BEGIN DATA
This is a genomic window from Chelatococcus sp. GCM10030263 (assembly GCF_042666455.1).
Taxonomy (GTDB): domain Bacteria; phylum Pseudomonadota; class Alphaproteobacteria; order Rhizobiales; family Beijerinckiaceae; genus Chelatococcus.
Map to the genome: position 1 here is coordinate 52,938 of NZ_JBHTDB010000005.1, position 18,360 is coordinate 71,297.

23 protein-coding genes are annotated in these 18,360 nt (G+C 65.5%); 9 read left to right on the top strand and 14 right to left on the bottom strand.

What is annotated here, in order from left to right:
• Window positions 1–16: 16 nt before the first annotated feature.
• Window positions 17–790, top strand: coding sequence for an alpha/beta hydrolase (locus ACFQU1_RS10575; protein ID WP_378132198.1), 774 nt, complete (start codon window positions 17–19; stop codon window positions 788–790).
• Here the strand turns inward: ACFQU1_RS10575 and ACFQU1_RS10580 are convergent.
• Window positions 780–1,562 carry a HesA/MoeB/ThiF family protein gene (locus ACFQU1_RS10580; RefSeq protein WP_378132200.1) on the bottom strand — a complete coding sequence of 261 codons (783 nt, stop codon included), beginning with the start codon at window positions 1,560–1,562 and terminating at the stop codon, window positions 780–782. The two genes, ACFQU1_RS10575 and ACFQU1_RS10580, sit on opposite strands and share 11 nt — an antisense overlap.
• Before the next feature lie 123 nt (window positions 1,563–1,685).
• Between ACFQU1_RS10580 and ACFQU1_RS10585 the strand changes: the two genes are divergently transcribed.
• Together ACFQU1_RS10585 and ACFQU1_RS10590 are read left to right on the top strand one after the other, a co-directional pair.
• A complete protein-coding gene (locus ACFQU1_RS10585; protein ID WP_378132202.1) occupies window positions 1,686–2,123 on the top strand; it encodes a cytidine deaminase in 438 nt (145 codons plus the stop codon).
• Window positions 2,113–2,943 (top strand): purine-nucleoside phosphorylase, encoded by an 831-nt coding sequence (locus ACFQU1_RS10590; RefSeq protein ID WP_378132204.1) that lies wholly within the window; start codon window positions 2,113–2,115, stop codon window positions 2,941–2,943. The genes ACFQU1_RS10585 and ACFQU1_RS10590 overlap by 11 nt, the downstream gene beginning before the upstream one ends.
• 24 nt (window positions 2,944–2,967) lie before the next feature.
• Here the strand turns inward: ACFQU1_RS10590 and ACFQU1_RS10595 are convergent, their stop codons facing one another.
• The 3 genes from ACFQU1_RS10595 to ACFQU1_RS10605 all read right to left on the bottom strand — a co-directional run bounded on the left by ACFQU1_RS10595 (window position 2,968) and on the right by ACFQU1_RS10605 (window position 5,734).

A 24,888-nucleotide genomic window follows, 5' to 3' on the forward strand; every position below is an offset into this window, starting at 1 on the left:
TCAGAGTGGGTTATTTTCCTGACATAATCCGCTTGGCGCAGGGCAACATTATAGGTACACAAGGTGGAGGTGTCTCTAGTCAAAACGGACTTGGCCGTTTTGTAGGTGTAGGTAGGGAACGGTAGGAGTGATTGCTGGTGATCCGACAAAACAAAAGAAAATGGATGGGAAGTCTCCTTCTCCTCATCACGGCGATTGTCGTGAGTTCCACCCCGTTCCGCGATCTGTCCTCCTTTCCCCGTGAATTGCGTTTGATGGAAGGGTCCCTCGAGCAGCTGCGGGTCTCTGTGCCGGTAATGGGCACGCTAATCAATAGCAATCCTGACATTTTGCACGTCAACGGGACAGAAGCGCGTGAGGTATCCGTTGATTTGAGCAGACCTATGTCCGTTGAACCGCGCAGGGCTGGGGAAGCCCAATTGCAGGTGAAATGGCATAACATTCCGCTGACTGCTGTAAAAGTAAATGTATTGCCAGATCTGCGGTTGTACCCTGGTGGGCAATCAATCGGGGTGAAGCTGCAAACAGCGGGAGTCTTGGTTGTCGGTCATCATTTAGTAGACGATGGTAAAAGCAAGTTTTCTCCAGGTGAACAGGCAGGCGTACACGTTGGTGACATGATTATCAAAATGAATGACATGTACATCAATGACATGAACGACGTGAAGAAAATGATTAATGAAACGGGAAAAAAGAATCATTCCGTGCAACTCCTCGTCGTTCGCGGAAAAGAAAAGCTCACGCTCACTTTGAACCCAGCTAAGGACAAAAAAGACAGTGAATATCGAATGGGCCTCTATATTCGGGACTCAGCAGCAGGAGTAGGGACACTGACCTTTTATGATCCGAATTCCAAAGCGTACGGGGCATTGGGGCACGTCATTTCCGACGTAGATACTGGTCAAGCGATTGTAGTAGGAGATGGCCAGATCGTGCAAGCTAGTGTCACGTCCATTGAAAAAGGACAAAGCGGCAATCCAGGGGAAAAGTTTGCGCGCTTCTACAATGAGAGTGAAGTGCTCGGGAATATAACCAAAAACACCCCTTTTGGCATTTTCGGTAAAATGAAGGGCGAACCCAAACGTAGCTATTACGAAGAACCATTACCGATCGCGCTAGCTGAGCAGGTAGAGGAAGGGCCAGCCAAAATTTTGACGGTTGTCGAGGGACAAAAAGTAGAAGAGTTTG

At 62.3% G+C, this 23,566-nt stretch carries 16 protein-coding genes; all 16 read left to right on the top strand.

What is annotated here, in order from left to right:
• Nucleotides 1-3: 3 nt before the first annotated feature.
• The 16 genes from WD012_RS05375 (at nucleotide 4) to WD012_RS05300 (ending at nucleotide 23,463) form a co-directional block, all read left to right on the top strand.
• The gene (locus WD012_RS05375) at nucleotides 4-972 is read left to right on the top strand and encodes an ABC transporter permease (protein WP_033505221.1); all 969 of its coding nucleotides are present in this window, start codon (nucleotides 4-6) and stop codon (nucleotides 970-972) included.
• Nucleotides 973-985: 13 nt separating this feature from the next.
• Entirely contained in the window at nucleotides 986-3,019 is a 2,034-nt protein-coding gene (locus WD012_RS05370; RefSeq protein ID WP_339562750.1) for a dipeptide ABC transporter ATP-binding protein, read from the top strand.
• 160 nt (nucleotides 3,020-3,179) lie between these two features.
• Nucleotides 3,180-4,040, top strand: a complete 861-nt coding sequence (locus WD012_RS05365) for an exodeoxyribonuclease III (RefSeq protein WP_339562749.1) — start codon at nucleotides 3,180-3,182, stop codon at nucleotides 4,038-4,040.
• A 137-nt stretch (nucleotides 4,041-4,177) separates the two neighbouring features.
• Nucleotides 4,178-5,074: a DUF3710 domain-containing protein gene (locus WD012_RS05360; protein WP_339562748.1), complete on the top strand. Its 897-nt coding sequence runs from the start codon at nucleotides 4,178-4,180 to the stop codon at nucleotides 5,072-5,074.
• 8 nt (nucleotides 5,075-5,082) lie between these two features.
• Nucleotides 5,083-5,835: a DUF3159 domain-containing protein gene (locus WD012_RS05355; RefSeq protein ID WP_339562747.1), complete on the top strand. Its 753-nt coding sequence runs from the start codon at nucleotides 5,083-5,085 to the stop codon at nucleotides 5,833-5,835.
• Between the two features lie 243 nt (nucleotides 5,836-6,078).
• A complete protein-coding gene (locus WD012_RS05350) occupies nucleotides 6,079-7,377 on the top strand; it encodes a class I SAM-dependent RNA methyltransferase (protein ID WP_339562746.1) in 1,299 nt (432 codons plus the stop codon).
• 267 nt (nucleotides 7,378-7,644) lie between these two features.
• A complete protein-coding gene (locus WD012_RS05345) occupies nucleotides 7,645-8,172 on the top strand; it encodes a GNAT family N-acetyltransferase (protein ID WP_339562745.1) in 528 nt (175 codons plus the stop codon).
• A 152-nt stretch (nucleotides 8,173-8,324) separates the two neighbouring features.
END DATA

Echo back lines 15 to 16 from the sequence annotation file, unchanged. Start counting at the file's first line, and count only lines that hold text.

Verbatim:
• 24 nt (window positions 2,944–2,967) lie before the next feature.
• Here the strand turns inward: ACFQU1_RS10590 and ACFQU1_RS10595 are convergent, their stop codons facing one another.